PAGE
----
Friday, August 31, 2007

Katrina stories, 3

Anybody with half a brain cell knows to stock up on non-perishable food items when stocking up for events like nuclear strikes, alien attacks, and of course, destructive hurricanes. (Also a good idea to top off your vehicle's gas tank, but that's another story for later.)

So Nathalie and I, along with a couple of the other residents that were staying in town to ride out the storm, went to the nearby grocery store to do just that the morning that the storm was coming.

Why did we wait until the last minute to stock up? Well, we weren't sure who was going to stay behind and "man the fort." When we found out that the storm was making a beeline for New Orleans, we (eventually) had about 70% of the residents working in the hospital to evacuate. Then the plan was to evacuate the patients to other hospitals further inland, and then the rest of us would leave too. Who got to go and who stayed was picked by random. And of course, this decision wasn't made by the hospital administrators until the last minute.

Although I was allowed to evacuate, I looked at the guys that were going to be left to take care of the hospital, took pity, and decided to stay behind and help them out. Nathalie then decided to stay with her fiancee. And despite everything I could do to get her to go to her parents, she refused to leave me behind. So there we were.

Anyway, although the concept of stocking up on items was simple, the actual practice proved more difficult. For you see, the rest of the town had either: a) already bought everything off of the shelves, or b) had left town earlier, thus leaving nobody behind to work in the grocery stores.

We drove around town madly, trying to find a grocery store that was still open. But the one we did find, didn't have much left.

Then the question is, what are you going to put in your cart?
  • Bread, peanut butter, and jelly. Yes.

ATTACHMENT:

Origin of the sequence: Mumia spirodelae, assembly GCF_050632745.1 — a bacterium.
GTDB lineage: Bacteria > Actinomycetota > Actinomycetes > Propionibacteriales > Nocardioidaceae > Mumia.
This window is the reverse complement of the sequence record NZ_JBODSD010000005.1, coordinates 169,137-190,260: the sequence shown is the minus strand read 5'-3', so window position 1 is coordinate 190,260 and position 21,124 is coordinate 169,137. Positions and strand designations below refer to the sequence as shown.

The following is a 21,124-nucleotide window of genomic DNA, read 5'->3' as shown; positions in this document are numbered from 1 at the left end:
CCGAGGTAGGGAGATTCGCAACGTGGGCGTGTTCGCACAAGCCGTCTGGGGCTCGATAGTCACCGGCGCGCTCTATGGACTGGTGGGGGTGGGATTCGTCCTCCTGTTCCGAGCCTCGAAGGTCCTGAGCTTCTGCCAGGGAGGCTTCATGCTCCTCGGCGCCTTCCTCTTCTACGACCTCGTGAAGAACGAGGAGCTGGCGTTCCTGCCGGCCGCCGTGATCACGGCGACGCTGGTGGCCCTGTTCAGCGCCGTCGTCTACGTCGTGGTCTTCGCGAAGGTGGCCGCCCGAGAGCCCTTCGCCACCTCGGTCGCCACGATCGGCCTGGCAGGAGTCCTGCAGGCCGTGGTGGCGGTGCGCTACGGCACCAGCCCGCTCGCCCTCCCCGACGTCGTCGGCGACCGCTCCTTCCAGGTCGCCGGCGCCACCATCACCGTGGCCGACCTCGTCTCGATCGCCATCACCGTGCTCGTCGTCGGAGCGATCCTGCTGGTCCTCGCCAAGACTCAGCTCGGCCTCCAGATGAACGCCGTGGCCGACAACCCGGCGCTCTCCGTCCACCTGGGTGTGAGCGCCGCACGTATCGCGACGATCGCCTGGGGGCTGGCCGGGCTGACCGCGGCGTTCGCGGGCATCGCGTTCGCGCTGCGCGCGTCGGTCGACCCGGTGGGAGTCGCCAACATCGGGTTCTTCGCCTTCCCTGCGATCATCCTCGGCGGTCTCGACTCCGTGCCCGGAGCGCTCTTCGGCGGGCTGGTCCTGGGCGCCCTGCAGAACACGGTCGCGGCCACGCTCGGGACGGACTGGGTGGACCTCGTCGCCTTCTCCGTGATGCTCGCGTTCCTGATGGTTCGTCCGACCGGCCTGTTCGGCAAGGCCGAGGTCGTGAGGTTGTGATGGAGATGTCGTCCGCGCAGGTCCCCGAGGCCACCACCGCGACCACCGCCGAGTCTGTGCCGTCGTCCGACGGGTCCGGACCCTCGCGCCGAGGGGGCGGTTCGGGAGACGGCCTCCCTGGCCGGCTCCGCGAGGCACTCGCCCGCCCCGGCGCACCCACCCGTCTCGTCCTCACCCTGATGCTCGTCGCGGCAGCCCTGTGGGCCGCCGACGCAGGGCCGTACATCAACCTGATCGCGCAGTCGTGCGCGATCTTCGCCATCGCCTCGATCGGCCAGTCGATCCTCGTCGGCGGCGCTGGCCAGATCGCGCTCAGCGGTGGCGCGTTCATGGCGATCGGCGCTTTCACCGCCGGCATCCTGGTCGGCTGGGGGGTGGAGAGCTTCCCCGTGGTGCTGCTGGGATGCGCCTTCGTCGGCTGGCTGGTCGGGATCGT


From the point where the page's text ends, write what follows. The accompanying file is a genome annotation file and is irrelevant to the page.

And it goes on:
• Bottled water. Yes, lots of water.
  • Beer? Hmm... No, we better not.
  • Spam? Yuk. No.
  • Canned meat? Yuk. No.
  • Tuna? Ugh, eat this smelly thing? No.
  • Canned vegies? Ehhh.... No.
  • Beef jerkey? Well if Lewis and Clark lived on this to explore the great west, I can live off of it as well. Whoa, $6 a bag? Sheesh!

As you spend an hour just going back and forth through the aisles trying to stock up, you soon realize that there really isn't a lot of things that you know you're going to eat without being able to cook it, or at least warm it up.

Seriously, try to make a list of things you're going to eat that doesn't require heating or refrigeration.

We came up with PB&J and beef jerkey. And a small collection of Chef Boyardee, canned chili, and canned soup in our cart. (Which all were disgusting when served lukewarm in 90 degree ambient temperatures).

Nathalie and I thought we could go for days eating just PB&J. How could we not? They're delicious! They're reminiscent of childhood! We even bought several different jellies to mix it up a bit.

However, I was proven wrong by the 6th meal of PB&J. I don't know how dogs can eat the same dog food day after day. Because as hungry as I was, that PB&J sitting on my foam plate looked as good as a sandwich made out of a 2x4.

It was the second day after the storm, and it was 95 degrees in that hospital room. The AC was out and we had fans circulating that humid, hot air, but it did little to relieve the misery. Nathalie and I, along with the rest of the guys, sat in our hospital room, drinking our lukewarm water, sweating rivers, and eating our pathetic meals.

I looked at Nathalie, who was looking at her sandwich with disdain. Matt was miserably eating his second can of Vienna Sausage. Darren was chewing on his graham crackers with a blank stare. And Josh was choking down a lukewarm can of Spaghetti-os.

As Nathalie and I ate our warm PB&J, we made plans for the most awesomest steak dinner that we were ever going to have once we got out of this predicament.